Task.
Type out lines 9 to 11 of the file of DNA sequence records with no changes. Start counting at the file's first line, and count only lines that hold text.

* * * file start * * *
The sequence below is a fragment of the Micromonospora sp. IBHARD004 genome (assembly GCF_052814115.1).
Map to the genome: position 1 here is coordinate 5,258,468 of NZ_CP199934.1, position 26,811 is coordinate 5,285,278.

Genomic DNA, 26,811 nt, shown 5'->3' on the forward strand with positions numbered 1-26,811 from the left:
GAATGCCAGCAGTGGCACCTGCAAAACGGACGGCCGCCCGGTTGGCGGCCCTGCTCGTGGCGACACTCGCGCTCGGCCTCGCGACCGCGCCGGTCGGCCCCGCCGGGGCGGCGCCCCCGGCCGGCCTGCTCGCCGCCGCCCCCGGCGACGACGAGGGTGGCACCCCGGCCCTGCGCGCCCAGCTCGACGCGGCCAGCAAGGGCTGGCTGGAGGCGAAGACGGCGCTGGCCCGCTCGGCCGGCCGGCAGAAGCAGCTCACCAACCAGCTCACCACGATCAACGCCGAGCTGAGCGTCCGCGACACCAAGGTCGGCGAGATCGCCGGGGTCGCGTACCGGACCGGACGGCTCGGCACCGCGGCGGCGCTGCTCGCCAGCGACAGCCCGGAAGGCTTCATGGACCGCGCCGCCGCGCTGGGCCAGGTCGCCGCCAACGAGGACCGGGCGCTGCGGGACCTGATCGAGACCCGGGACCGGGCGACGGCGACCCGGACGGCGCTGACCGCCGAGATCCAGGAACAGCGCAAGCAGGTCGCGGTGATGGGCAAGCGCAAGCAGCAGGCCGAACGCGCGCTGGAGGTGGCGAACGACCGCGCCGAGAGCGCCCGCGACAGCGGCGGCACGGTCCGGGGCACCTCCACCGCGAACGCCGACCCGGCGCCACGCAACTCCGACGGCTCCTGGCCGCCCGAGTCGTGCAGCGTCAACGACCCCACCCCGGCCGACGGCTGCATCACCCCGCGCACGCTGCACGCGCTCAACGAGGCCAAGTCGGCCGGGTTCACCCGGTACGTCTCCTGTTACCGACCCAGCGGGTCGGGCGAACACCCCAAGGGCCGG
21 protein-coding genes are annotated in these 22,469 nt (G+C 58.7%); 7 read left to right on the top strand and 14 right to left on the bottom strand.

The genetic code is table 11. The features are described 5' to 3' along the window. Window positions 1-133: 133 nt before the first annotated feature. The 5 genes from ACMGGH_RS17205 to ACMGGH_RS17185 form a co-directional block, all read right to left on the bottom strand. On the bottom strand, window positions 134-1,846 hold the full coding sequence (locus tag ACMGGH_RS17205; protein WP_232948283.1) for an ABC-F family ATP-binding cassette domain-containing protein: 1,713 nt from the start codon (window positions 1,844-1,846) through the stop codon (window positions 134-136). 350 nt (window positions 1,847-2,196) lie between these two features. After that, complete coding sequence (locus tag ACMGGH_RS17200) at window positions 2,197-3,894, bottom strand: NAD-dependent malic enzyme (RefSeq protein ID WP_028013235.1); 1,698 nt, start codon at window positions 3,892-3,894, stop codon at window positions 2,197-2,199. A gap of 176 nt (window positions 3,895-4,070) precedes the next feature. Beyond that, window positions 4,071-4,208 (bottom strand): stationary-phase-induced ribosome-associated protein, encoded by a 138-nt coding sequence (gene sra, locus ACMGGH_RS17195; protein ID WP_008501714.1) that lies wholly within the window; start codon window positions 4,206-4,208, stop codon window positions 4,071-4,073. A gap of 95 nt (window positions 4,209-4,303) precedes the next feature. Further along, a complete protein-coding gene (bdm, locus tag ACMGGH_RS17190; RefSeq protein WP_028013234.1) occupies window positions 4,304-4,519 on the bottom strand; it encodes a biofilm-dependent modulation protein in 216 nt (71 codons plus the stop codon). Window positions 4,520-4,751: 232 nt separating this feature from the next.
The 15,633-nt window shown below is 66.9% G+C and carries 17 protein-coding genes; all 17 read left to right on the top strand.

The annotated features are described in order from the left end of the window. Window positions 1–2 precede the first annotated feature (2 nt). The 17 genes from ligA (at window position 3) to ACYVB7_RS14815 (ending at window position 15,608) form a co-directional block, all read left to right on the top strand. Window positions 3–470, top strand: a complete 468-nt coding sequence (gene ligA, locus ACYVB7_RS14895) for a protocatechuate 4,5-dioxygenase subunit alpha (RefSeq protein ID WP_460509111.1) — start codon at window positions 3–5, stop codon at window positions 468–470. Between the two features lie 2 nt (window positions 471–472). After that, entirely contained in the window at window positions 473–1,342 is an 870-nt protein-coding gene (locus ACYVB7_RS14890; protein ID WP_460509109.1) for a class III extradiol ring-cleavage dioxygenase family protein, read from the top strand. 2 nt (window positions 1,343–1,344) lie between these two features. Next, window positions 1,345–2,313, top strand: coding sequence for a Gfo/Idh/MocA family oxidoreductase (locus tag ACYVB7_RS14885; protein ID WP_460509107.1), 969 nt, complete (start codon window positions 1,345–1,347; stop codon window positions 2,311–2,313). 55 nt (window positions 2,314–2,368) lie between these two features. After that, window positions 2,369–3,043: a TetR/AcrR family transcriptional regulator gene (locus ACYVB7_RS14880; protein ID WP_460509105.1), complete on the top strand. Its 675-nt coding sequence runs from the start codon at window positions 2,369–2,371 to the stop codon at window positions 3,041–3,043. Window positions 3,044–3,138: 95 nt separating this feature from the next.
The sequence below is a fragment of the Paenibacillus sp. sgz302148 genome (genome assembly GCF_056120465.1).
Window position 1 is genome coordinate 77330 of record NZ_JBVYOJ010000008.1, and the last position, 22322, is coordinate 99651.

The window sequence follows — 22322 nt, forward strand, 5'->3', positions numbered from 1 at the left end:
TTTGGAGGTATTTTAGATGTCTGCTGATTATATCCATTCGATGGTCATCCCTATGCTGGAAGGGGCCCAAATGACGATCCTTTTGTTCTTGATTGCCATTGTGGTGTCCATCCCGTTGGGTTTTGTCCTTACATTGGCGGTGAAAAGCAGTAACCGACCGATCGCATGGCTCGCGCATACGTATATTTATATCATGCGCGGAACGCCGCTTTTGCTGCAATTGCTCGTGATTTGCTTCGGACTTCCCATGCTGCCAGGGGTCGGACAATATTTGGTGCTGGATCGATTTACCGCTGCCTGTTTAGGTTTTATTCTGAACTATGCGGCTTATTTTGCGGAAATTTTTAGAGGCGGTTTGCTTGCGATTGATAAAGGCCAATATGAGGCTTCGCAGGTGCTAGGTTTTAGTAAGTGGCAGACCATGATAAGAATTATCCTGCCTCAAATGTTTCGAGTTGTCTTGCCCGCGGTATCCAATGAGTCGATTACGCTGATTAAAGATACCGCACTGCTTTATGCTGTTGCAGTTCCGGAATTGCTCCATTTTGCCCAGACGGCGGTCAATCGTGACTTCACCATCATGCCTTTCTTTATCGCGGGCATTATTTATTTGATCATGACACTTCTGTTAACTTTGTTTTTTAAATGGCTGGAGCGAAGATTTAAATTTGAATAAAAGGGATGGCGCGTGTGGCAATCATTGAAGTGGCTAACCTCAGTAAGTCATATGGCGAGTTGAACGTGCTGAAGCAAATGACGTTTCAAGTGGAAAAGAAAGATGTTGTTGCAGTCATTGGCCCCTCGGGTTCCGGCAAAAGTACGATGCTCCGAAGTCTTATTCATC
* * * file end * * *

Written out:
The sequence below is a fragment of the Paenibacillus sp. sgz302148 genome (genome assembly GCF_056120465.1).
Window position 1 is genome coordinate 77330 of record NZ_JBVYOJ010000008.1, and the last position, 22322, is coordinate 99651.

The window sequence follows — 22322 nt, forward strand, 5'->3', positions numbered from 1 at the left end: